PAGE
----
INC estimates kernel supply in 2012-13 to be around 5,28,572 tonne against 5,56,668 tonne in 2011-12. Indian supply is estimated to drop to 1,35,000 tonne from 1,50,000 tonne in the last financial year, while supply from Ivory Coast is estimated to drop to 85,000 tonne from around 98,000 tonne, says the report. Erratic weather is the main reason for the lower supply. In Ivory Coast, rains were early leading to lower yield and inferior quality, Pratap Nair of Vijayalakshmi Cashews, one of the oldest and largest cashew-exporting houses, said.
The drop in supply is likely to be balanced by the lower consumption. Demand for cashew is seen lower in most of the markets, he added. Cashew lost significant market share in 2011 due to high prices and reduced availability. Prices of W320 grade touched $4.50 per pound in 2011, but declined to $3.20-3.30. Consumption of snack nuts actually fell by 11% in the US in 2011 against the annual growth of 2-3 %. Cashew nut consumption has taken a major hit due to lower than estimated buying from West Asia and China. While the Western market has been consuming lower than the normal level for the past three years due to economic compulsions, the lower demand from South East Asia and Middle East has been surprising.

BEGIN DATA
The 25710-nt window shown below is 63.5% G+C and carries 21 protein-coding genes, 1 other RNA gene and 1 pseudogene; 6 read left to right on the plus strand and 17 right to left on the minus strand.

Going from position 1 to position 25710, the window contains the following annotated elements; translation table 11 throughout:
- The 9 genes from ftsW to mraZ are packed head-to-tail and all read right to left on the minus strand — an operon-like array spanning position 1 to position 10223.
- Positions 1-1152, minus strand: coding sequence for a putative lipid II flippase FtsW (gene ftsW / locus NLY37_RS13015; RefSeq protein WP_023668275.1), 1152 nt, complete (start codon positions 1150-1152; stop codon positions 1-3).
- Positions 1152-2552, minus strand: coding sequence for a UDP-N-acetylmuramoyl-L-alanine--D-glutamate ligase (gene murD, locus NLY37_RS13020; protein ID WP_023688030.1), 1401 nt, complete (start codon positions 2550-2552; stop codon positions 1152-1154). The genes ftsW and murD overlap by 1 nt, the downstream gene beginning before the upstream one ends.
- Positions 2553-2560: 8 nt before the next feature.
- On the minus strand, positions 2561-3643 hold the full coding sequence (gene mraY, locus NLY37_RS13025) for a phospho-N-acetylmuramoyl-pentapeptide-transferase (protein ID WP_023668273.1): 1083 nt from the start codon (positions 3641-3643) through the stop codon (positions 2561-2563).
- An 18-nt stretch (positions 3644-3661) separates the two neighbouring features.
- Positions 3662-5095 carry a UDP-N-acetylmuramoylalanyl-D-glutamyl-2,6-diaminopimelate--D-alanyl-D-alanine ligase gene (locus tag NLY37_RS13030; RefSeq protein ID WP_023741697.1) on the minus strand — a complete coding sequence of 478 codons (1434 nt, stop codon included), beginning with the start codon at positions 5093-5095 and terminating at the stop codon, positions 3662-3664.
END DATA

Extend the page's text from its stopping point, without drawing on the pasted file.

Tensions in Iran and Syria have led to lower trade with West Asia. Iranian consumption of cashew has been hit and so has its supply of pistachios, which is a competing nut, Pratap Nair said. India is the worlds largest consumer of cashew nuts with trade estimates of consumption ranging from 170,000 - 190,000 tonne. It is also one of the largest processor and exporter of kernels.